The scariest danger was the accidental nuclear missile alert sent out in January. For nearly 40 minutes, Vaughan, and other residents of Hawaii, panicked before it was announced that the alert had been sent out by mistake.

“That was terrifying and I’m sure life changing for many people,” Vaughan said. “At my work location that day people were screaming, running into each other, putting children in manholes — all while knowing these were not strong enough to protect us from a nuclear bomb.”

READ MORE: ‘There was nowhere to go’ — Langley couple caught in false Hawaii missile alert

In the coming weeks, Vaughan plans to return home to Langley to launch her own digital marketing and event agency, but for now, she hopes to just make it through the weekend unscathed.

“Honestly, we prepared by filling our generators and making sure we have lots to drink and many board games to play,” she said.



miranda@langleytimes.com

Like us on Facebook and follow us on Twitter

 

Langley native Jade Vaughan shares her experience through Hurricane Lane. Submitted photo

Extreme weather from Hurricane Lane caused a landslide that closed a road near Jade Vaughan’s home in Ninole. Submitted photo by Jade Vaughan

Neighbours try to minimize damage and flooding on a road in Ninole during the storm. Submitted photo by Jade Vaughan

Jade Vaughan and her boyfriend, Dylan, survey flood damage from the second to first floor of their home in Ninole. Submitted photo by Jade Vaughan

Just Posted

CSRD board approves pay increase for directors

Remuneration bylaw will come into effect after election of new board

CSRD looking into upgrades for Scotch Creek Water Plan

District beginning feasibility study for future upgrades

Race is on for Shuswap late-run sockeye salmon

New estimates say about 750,000 sockeye will spawn on the Adams River, similar to 2014 dominant run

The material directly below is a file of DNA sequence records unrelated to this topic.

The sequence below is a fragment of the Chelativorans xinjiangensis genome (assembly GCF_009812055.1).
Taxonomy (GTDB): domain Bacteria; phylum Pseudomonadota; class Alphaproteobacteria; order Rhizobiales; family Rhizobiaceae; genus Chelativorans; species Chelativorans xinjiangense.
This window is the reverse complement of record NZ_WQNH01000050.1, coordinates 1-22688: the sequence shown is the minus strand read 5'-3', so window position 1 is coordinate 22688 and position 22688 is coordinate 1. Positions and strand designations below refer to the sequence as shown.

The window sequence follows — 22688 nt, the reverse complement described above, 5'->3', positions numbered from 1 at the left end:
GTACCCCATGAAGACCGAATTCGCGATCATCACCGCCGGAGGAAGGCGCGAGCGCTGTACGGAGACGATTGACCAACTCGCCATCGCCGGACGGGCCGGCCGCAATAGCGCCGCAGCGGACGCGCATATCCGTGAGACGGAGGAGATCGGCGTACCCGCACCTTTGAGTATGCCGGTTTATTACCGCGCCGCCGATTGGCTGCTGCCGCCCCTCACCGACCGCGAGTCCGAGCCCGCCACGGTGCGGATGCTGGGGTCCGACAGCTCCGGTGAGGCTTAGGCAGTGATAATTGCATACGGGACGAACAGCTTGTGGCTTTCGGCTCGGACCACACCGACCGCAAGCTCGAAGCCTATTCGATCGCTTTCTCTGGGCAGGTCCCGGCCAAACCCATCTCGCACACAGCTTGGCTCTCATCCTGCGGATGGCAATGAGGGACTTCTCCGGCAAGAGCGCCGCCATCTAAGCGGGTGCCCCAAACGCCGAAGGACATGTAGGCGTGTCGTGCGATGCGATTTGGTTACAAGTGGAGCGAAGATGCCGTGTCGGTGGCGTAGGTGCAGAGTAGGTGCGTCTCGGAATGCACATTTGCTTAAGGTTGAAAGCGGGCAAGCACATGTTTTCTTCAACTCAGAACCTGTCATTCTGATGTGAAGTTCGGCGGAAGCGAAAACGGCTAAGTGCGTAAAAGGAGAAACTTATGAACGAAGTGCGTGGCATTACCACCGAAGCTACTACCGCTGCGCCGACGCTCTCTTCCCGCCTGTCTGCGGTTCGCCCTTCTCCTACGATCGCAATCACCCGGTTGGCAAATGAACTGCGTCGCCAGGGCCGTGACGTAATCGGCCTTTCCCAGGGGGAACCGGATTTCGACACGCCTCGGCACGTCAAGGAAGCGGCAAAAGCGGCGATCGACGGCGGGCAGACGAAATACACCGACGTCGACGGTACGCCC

Salmon Arm library to undergo upgrades over the winter

New meeting space planned for Okanagan Regional Library’s Salmon Arm branch

Boil water notice lifted for Falkland

The boil water notice for the Falkland Water System has been rescinded

Your weekend weather update

Rain continues to move right across the Okanagan, Shuswap and Similkameen.

B.C. premier apologizes for removal of 1950s totem pole at Canada-U.S. border

First Nations say pole was raised at Peace Arch but removed to make way for tourism centre

Tornado touches down in Ottawa and Gatineau, Que.

Environment Canada says cars and homes have been damaged by severe thunderstorms and high wind gusts

Low risk associated with case of pneumococcal disease in the South Okanagan

No identified risk to the public from recent case of pneumococcal disease with associated meningitis

An unexpected sight: Bear spotted eating another bear in central B.C.

Cheslatta Carrier Nation Chief finds bear eating another bear’s carcass

RCMP confirm death of missing BC teen Jessica Patrick

No details on cause were given. Case is under criminal investigation and police are asking for tips.

CUTENESS OVERLOAD: 2 sea otters hold hands at the Vancouver Aquarium

Holding hands is a common – and adorable – way for otters to stay safe in the water

B.C. teen with autism a talented guitarist

Farley Mifsud is gaining fans with every performance

Yukon man facing new attempted murder charge in B.C. exploding mail case

Leon Nepper, 73, is now facing one charge each of aggravated assault and attempted murder

Most Read